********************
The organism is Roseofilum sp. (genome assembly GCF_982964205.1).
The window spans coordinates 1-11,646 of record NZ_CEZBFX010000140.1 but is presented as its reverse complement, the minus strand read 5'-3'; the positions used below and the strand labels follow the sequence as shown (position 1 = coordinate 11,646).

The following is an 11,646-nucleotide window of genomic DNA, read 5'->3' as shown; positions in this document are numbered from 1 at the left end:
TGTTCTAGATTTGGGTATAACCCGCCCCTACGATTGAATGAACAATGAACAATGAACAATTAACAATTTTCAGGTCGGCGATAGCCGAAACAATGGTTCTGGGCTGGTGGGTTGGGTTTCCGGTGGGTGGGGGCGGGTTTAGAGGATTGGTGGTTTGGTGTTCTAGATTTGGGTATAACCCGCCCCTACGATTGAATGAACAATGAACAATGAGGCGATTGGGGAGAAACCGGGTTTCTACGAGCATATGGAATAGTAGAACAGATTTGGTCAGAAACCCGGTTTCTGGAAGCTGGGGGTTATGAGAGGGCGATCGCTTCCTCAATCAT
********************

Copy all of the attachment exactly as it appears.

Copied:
The organism is Roseofilum sp. (genome assembly GCF_982964205.1).
The window spans coordinates 1-11,646 of record NZ_CEZBFX010000140.1 but is presented as its reverse complement, the minus strand read 5'-3'; the positions used below and the strand labels follow the sequence as shown (position 1 = coordinate 11,646).

The following is an 11,646-nucleotide window of genomic DNA, read 5'->3' as shown; positions in this document are numbered from 1 at the left end:
TGTTCTAGATTTGGGTATAACCCGCCCCTACGATTGAATGAACAATGAACAATGAACAATTAACAATTTTCAGGTCGGCGATAGCCGAAACAATGGTTCTGGGCTGGTGGGTTGGGTTTCCGGTGGGTGGGGGCGGGTTTAGAGGATTGGTGGTTTGGTGTTCTAGATTTGGGTATAACCCGCCCCTACGATTGAATGAACAATGAACAATGAGGCGATTGGGGAGAAACCGGGTTTCTACGAGCATATGGAATAGTAGAACAGATTTGGTCAGAAACCCGGTTTCTGGAAGCTGGGGGTTATGAGAGGGCGATCGCTTCCTCAATCAT